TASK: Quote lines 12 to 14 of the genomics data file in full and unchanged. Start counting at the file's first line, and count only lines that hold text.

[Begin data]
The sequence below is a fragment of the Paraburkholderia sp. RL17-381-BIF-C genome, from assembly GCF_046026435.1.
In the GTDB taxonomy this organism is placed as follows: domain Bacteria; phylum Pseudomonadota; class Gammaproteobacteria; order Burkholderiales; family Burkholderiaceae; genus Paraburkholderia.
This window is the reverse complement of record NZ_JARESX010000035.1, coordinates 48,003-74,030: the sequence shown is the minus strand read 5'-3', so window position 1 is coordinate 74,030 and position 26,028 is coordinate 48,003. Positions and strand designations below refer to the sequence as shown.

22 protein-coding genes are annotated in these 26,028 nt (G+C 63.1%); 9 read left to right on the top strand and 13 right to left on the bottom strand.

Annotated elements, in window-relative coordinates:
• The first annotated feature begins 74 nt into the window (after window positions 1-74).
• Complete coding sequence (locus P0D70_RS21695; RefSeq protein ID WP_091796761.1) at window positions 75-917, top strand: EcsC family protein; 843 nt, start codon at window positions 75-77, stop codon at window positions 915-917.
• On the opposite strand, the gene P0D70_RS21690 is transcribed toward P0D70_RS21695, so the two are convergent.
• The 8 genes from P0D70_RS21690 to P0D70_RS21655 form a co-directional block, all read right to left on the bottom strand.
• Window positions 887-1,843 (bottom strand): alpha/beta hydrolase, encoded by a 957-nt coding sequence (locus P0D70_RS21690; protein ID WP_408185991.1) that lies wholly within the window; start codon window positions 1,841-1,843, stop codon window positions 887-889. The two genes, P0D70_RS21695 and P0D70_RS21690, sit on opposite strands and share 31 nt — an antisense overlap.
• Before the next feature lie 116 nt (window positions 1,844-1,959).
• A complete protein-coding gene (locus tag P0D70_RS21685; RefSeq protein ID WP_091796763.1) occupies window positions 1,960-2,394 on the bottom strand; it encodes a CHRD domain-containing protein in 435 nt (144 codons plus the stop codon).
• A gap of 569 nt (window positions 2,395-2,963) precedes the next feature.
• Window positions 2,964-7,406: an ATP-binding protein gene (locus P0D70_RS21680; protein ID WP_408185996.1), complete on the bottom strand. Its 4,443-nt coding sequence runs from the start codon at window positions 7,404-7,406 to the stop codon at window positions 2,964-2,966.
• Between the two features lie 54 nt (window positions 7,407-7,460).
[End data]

• A complete protein-coding gene (locus tag P0D70_RS21685; RefSeq protein ID WP_091796763.1) occupies window positions 1,960-2,394 on the bottom strand; it encodes a CHRD domain-containing protein in 435 nt (144 codons plus the stop codon).
• A gap of 569 nt (window positions 2,395-2,963) precedes the next feature.
• Window positions 2,964-7,406: an ATP-binding protein gene (locus P0D70_RS21680; protein ID WP_408185996.1), complete on the bottom strand. Its 4,443-nt coding sequence runs from the start codon at window positions 7,404-7,406 to the stop codon at window positions 2,964-2,966.